The traces are merged with the geometry information, annotating the trace headers with their receiver number, shot number, spatial coordinates, recording channel number and a variety of other attributes.

Seismic data processing systems are commonly “shot based” which means that they expect the data to be organized into shot record “gathers” or “ensembles” coming in from the field. It is also common for there to be multiple sweeps at the same shot location to build up the signal to noise ratio. Cabled systems will usually perform the stacking and correlation of the recorded data prior to assembling the final shot record.  The deliverable is typically a single correlated and stacked shot record for each shot location.  Nodal systems may or may not have the capability to do the stacking and correlation in the field. It is common for the deliverable to be the raw unstacked and uncorrelated receiver gathers, where those operations would be performed in the data processing center.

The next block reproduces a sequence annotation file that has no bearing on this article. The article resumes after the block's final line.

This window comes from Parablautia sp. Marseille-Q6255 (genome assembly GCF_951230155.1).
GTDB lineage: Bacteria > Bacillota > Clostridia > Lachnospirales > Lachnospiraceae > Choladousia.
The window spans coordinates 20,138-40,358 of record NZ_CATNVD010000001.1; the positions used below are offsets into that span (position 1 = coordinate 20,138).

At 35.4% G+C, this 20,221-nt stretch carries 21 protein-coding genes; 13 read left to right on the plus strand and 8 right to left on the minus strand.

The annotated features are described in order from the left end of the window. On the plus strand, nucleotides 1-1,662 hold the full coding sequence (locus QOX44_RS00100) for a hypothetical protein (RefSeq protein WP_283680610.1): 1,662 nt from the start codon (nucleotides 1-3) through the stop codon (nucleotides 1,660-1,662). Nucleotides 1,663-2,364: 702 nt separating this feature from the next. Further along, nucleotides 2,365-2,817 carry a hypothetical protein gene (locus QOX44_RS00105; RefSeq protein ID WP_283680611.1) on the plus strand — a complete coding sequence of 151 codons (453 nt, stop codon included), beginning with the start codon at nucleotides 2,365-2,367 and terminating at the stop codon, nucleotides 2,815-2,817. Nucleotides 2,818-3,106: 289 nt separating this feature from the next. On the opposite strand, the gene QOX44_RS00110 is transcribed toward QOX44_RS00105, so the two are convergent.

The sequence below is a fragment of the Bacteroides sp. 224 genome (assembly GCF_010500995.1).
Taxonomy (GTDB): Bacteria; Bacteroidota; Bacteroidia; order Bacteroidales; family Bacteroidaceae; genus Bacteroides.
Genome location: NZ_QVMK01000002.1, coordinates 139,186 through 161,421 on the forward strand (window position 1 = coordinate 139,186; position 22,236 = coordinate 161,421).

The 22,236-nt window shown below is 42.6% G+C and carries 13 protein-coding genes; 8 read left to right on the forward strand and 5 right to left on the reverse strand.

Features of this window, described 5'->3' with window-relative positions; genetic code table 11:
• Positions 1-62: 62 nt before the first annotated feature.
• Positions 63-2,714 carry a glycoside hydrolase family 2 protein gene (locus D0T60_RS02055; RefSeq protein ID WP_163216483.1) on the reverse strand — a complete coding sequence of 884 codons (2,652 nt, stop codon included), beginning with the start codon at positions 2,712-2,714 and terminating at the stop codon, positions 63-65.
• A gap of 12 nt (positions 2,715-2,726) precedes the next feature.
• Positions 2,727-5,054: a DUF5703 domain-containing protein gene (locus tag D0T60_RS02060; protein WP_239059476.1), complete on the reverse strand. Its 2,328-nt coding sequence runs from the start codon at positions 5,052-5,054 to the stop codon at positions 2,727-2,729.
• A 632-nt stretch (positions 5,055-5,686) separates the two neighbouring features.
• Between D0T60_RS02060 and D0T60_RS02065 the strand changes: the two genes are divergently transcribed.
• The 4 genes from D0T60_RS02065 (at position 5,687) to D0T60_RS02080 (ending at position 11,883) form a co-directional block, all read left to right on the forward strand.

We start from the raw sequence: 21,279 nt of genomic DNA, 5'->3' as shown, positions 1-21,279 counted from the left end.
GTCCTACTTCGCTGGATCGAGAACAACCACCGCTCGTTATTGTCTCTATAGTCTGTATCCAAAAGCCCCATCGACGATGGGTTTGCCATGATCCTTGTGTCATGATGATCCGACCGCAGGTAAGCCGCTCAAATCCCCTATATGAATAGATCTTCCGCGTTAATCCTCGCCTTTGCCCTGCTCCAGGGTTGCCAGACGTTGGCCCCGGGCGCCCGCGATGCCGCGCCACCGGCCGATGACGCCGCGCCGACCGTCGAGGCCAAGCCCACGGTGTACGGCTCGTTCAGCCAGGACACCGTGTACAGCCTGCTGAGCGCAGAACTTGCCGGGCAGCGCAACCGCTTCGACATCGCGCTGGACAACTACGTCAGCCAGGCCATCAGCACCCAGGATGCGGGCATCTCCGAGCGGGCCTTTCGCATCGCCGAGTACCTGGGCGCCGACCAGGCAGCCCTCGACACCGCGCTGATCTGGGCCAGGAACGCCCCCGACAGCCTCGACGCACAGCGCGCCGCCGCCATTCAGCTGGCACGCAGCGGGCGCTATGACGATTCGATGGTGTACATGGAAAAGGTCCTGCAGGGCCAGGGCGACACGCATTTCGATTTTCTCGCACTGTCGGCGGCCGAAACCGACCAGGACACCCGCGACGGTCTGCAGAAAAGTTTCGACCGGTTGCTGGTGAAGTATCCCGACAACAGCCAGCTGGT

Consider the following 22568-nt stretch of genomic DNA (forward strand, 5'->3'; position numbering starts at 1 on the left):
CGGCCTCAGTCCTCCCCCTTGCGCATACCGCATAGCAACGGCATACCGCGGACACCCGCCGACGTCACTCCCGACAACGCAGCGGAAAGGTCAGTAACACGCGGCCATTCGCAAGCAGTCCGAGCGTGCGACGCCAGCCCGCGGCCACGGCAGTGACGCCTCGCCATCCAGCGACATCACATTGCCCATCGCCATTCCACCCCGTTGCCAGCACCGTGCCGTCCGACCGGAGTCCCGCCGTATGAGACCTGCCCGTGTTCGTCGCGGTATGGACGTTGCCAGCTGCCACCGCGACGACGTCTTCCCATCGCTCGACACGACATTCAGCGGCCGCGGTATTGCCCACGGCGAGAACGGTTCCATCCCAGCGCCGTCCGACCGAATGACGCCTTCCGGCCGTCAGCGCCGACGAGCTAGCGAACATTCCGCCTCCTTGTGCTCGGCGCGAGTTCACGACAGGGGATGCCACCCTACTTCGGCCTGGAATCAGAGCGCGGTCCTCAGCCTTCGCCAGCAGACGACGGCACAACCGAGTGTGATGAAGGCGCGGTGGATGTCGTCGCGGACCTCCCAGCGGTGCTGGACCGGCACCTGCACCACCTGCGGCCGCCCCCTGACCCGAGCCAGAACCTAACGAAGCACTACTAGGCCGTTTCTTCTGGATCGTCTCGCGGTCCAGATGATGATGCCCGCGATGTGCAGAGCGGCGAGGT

Nodal system data volumes are also larger due to the closer spacing of the nodes for single-sensor recording when compared to receiver spacing of cabled systems using geophone arrays. Sometimes multiple nodes are summed to simulate a receiver array, but again, this is generally performed in the processing center. Nodes may be placed much closer together than typical cabled system station spacing, which is controlled by the takeout interval. This results in more traces per shot for nodal systems. 

Consider the data explosion. When you combine uncorrelated records, individual traces per sweep and more traces per shot, you can quickly increase the amount of data delivered to a processing center by orders of magnitude when compared to a cabled system.

In the previous article we talked about quality control. To perform the QC operations, the in-field data processing and QC capabilities need to be able to absorb the raw recorded data, correlate and vertically stack it and need to be able to sort the data from receiver to shot domain, at least for a subset of the data.